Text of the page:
Years ago there was an outcry regarding a “racist soap dispenser”: a motion-sensing soap dispenser only worked for people with light-colored skin. This was a major, glaring, and likely embarrassing mistake. It’s hard to imagine that the designers set out to create a solution that failed so many, but they did.
Today, COVID has jump-started a race to build even more touchless interactions into our everyday lives, and I see versions of this mistake being repeated. Designers, presumably trying to create better, safer, and more enjoyable interfaces, are failing to consider even basic accessibility requirements. The reason? When designers think of themselves as the default human, they design for and only test on themselves. We need to do better. We can’t keep filling the world with more racist soap dispensers.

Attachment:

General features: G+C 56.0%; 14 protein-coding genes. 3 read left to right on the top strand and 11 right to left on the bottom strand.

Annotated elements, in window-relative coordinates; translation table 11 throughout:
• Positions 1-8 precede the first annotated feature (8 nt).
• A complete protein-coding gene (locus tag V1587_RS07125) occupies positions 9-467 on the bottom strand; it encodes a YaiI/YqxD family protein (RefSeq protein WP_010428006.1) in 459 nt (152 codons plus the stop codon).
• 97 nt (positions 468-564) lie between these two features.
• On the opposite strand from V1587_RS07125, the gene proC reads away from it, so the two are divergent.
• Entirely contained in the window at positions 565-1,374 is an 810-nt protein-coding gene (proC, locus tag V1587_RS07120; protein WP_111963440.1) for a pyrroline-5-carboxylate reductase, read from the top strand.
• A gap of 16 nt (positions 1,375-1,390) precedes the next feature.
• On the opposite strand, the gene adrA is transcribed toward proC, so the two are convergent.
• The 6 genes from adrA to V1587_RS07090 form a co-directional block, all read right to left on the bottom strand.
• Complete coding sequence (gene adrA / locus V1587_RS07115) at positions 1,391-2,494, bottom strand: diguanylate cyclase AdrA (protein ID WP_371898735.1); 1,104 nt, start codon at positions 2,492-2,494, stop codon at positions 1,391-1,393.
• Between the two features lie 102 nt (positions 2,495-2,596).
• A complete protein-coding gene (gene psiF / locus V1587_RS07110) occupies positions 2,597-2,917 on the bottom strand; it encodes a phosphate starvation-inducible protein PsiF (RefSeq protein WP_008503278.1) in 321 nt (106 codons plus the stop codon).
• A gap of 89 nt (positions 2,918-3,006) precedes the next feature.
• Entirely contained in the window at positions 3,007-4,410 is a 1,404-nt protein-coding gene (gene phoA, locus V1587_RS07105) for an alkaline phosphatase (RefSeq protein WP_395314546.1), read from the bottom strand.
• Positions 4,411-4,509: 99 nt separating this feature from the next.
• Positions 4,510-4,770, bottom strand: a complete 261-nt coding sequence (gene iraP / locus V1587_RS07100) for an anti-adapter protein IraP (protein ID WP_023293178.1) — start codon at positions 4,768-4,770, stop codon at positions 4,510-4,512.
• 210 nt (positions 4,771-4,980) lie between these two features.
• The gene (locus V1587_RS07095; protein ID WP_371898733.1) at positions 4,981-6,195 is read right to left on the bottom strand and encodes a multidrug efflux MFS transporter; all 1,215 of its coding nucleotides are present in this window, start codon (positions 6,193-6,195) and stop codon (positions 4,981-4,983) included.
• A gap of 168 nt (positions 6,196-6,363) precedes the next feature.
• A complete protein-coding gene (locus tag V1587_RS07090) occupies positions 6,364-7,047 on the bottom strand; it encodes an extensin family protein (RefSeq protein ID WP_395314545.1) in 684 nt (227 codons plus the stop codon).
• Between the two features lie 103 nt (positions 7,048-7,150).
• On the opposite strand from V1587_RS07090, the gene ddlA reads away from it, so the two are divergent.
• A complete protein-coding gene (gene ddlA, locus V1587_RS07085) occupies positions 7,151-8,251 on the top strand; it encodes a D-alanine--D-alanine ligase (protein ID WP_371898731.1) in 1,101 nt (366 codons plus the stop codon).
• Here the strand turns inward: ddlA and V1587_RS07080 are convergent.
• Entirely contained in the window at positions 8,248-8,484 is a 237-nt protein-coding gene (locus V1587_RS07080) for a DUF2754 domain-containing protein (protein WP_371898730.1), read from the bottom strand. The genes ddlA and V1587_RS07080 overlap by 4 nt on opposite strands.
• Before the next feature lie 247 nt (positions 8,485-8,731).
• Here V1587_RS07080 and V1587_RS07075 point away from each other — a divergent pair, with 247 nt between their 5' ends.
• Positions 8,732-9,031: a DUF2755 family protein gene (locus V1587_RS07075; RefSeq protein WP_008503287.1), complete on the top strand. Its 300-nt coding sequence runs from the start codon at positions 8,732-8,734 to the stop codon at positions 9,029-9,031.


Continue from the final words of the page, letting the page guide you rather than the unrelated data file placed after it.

At Bluecadet, we try to avoid the designer-as-default-human pitfall by taking a more user-centric approach to innovation, something exemplified by how we think about accessibility. Our studio’s recent R&D experiments with gesture-based touchless design have been a lesson in how centering accessibility early in the prototyping phase can lead to better final results. By taking accessibility into account from the earliest experiments, we learned quickly, fixed mistakes, and built better interfaces.